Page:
The National Catholic Review

The Word

  • May 25-June 1, 2015
    Body and Blood of Christ (B), June 7, 2015

    Sometimes I find myself in a line-up with a bunch of strangers, shuffling down the aisle in church, and I forget that I am standing with my family on the pathway to heaven about to partake of the body and blood of Christ offered once for all time for the salvation of the world. Perhaps you have walked down that aisle with me?

  • May 25-June 1, 2015
    Trinity Sunday (B), May 31, 2015

    God chose the Israelites to be his people, his nation, his children. And so they are his children, a family established through the covenant God ratified with Abraham. At the heart of the covenant was the understanding that Israel “would acknowledge that the Lord is God” and that they would “keep his statutes and his commandments, which I am commanding you today for your own well-being and that of your descendants after you.”

  • May 18, 2015
    Pentecost (B), May 24, 2015

    The Greek word pneuma can be translated “wind, breath or spirit.” So when the sound at the door is “like the rush of a violent wind,” you should answer, and you had better be prepared to have your world turned upside down. Or right-side up. Because according to the Acts of the Apostles, that would be the Holy Spirit announcing its coming; and as Jesus promised in the Gospel of John, the Holy Spirit is the “Spirit of truth,” who “will guide you into all...

  • May 11, 2015
    Ascension (B), May 17, 2015

    Still reeling from the trauma of the crucifixion and then the shattering of all earthly expectations by Jesus’ resurrection from the dead, the apostles, trying to make sense of the common Jewish beliefs regarding the Messiah and the apocalyptic establishment of God’s kingdom, pose a simple question to Jesus prior to his ascension: “Lord, is this the time when you will restore the kingdom to Israel?”

  • May 4, 2015
    Sixth Sunday of Easter (B), May 10, 2015

    In the Talking Heads song “Once in a Lifetime,” the refrain repeats over and over: “Same as it ever was, same as it ever was....” Whether the refrain is meant to reflect the constancy of sameness or the inevitability of change is an open question. There is in life a tension between the predictability of change and growth and the permanence and stability of reality. The Easter experience of the apostles reveals to us to a number of ancient examples that bear...

  • April 27, 2015
    Fifth Sunday of Easter (B), May 3, 2015

    We might not say it outright, although unfortunately many of us do, but we are often not convinced that so-and-so is a true Christian. We might know the person well, by public reputation or just by name, or we might not know the name of the person at all who bothers us, or worse, with their words and behavior. From a friend’s Facebook post came this comment about a Catholic politician: “You can’t be Catholic if.... And this is one of those if’s.” Thank...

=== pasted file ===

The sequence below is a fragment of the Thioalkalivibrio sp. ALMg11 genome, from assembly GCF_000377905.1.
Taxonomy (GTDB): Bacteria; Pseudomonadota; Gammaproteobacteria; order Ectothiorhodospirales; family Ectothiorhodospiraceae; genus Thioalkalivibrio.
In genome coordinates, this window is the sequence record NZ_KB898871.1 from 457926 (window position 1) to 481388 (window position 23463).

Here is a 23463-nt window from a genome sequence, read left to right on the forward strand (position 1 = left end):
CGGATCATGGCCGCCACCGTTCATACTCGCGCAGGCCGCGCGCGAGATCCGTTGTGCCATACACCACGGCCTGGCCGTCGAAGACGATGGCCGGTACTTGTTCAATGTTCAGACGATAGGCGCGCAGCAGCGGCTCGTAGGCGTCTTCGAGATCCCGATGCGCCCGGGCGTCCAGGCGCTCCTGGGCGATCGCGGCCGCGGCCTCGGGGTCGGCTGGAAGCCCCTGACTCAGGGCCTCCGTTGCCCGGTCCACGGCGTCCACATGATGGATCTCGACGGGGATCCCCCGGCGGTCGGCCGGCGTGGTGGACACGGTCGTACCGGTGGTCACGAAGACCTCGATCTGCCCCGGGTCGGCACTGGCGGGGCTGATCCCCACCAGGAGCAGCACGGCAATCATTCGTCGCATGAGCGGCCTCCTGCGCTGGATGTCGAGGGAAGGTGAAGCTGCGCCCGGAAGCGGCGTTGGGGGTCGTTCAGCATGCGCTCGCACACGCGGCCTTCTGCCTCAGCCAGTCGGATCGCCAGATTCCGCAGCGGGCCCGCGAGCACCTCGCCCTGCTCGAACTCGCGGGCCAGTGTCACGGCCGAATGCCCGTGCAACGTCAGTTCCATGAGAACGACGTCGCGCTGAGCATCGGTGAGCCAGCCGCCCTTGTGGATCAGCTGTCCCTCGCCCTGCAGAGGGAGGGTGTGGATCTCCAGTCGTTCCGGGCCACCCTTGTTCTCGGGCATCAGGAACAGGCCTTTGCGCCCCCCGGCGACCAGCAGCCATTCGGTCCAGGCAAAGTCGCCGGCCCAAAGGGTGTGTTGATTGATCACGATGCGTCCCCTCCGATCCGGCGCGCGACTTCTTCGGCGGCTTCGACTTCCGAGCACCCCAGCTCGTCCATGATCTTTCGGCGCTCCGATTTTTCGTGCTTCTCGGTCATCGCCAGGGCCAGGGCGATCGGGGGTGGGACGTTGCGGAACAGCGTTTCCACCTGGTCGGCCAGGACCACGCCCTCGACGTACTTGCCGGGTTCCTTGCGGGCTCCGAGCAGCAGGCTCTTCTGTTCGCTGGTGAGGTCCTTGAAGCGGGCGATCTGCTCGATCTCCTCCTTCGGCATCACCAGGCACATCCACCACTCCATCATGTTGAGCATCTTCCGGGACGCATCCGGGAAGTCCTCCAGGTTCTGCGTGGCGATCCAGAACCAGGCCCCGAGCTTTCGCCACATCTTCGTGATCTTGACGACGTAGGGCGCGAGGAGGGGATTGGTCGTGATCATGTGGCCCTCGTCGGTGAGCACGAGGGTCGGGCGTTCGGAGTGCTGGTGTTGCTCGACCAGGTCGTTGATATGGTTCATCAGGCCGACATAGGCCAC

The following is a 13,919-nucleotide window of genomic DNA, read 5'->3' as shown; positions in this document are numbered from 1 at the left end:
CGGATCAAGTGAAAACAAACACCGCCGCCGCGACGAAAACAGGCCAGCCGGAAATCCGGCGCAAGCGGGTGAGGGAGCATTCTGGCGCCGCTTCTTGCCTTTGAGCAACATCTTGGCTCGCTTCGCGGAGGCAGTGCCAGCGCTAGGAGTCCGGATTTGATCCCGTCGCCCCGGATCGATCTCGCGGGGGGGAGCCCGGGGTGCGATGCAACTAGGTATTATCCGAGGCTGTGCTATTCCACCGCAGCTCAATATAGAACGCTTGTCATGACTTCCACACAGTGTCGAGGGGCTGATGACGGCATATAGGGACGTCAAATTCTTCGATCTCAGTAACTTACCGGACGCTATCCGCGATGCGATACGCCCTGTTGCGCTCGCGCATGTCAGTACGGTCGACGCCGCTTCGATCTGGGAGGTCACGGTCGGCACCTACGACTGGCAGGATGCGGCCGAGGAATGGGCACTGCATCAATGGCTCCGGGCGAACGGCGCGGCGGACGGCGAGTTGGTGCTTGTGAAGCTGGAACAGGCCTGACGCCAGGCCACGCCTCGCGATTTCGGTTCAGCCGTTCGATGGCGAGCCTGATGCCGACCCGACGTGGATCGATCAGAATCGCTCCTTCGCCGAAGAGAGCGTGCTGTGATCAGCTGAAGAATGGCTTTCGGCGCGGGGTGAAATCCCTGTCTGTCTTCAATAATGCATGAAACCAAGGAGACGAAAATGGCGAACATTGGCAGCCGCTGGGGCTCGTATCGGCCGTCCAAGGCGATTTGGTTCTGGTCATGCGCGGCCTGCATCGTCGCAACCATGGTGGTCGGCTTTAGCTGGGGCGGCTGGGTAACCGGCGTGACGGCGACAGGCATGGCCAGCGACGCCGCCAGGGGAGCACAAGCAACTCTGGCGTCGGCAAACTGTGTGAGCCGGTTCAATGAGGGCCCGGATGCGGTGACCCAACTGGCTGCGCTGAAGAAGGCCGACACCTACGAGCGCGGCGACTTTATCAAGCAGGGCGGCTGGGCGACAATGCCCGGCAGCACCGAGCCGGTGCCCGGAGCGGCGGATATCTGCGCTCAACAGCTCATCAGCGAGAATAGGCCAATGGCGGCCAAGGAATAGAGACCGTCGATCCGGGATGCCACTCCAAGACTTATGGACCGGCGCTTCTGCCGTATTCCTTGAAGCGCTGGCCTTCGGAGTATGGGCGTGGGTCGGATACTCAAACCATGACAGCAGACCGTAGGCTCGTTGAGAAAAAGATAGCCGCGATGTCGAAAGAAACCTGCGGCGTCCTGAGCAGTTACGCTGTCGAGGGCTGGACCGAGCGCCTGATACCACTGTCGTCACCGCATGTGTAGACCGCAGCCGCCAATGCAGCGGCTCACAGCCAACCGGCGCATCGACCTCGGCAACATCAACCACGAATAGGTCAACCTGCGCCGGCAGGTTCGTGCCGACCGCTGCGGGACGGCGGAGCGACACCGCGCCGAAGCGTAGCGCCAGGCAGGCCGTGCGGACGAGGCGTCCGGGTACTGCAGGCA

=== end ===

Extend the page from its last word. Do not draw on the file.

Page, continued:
• April 13, 2015
    Third Sunday of Easter (B), April 19, 2015

    To what do the apostles and the other disciples witness when they are called to be witnesses to Jesus Christ? On the one hand, they bear witness to his death: “but you rejected the Holy and Righteous One and asked to have a murderer given to you, and you killed the Author of life.” Yet, even here, the witness to the crucifixion is tied intimately to the resurrection, for the verse continues, “whom God raised from the dead. To this we are witnesses.” The...

  • April 13, 2015
    Fourth Sunday of Easter (B), April 26, 2015

    In 4 Ezra 5:18, a Jewish apocalyptic text of the first century A.D., Ezra is asked by “Phaltiel, a chief of the people” whether he knows “that Israel has been entrusted to you in the land of their exile? Rise therefore and eat some bread, and do not forsake us, like a shepherd who leaves the flock in the power of savage wolves.” The image is similar to that found in the Gospel of John, in which Jesus says, “I am the good shepherd. The good shepherd lays down...

  • April 6, 2015
    Second Sunday of Easter (B), April 12, 2015

    Many Catholics today are rightfully dismayed by divisive arguments among fellow Christians over matters as diverse as liturgy, the pope, politics and morality. Only the strong of heart dare venture near online comboxes on certain Catholic websites. Such disagreements, oftentimes petty, sometimes significant, stand in sharp contrast to the second summary in the Acts of the Apostles on the state of the early church.

  • March 30, 2015
    Easter (B), April 5, 2015

    All the Gospels recall that on the second morning after Jesus was laid in the tomb, Mary Magdalene and other women were the first to arrive at the tomb to care for Jesus’ body, but his body was not in the tomb. It would be a strange account to concoct. Why? James Dunn says in Jesus Remembered, “As is well known, in Middle Eastern society of the time women were not regarded as reliable witnesses: a woman’s testimony in court was heavily discounted.